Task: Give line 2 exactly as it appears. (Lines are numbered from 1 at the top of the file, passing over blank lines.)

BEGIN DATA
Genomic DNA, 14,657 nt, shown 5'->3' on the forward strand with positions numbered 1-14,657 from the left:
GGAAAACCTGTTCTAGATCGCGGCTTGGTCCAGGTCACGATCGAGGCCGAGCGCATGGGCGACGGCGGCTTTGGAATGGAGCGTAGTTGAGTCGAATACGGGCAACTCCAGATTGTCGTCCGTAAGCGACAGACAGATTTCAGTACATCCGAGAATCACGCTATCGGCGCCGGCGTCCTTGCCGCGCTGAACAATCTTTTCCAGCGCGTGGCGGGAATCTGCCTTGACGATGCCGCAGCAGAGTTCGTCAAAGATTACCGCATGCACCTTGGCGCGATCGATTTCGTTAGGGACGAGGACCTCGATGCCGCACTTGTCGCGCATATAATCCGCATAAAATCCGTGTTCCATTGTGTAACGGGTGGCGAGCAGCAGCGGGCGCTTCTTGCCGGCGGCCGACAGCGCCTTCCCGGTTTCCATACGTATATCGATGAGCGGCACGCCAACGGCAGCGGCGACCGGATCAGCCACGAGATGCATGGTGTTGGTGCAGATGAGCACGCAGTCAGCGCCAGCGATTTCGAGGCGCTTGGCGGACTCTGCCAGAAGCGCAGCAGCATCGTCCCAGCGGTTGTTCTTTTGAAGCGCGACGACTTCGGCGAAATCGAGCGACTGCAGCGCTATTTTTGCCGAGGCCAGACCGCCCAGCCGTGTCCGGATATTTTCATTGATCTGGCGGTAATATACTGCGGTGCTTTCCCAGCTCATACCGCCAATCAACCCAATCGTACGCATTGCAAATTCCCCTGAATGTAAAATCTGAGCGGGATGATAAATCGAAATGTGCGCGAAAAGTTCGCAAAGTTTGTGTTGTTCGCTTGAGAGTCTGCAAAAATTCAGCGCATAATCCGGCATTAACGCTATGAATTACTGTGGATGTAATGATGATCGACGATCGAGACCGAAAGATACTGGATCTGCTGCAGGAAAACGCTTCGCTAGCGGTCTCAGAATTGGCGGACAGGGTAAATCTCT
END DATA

GGAAAACCTGTTCTAGATCGCGGCTTGGTCCAGGTCACGATCGAGGCCGAGCGCATGGGCGACGGCGGCTTTGGAATGGAGCGTAGTTGAGTCGAATACGGGCAACTCCAGATTGTCGTCCGTAAGCGACAGACAGATTTCAGTACATCCGAGAATCACGCTATCGGCGCCGGCGTCCTTGCCGCGCTGAACAATCTTTTCCAGCGCGTGGCGGGAATCTGCCTTGACGATGCCGCAGCAGAGTTCGTCAAAGATTACCGCATGCACCTTGGCGCGATCGATTTCGTTAGGGACGAGGACCTCGATGCCGCACTTGTCGCGCATATAATCCGCATAAAATCCGTGTTCCATTGTGTAACGGGTGGCGAGCAGCAGCGGGCGCTTCTTGCCGGCGGCCGACAGCGCCTTCCCGGTTTCCATACGTATATCGATGAGCGGCACGCCAACGGCAGCGGCGACCGGATCAGCCACGAGATGCATGGTGTTGGTGCAGATGAGCACGCAGTCAGCGCCAGCGATTTCGAGGCGCTTGGCGGACTCTGCCAGAAGCGCAGCAGCATCGTCCCAGCGGTTGTTCTTTTGAAGCGCGACGACTTCGGCGAAATCGAGCGACTGCAGCGCTATTTTTGCCGAGGCCAGACCGCCCAGCCGTGTCCGGATATTTTCATTGATCTGGCGGTAATATACTGCGGTGCTTTCCCAGCTCATACCGCCAATCAACCCAATCGTACGCATTGCAAATTCCCCTGAATGTAAAATCTGAGCGGGATGATAAATCGAAATGTGCGCGAAAAGTTCGCAAAGTTTGTGTTGTTCGCTTGAGAGTCTGCAAAAATTCAGCGCATAATCCGGCATTAACGCTATGAATTACTGTGGATGTAATGATGATCGACGATCGAGACCGAAAGATACTGGATCTGCTGCAGGAAAACGCTTCGCTAGCGGTCTCAGAATTGGCGGACAGGGTAAATCTCT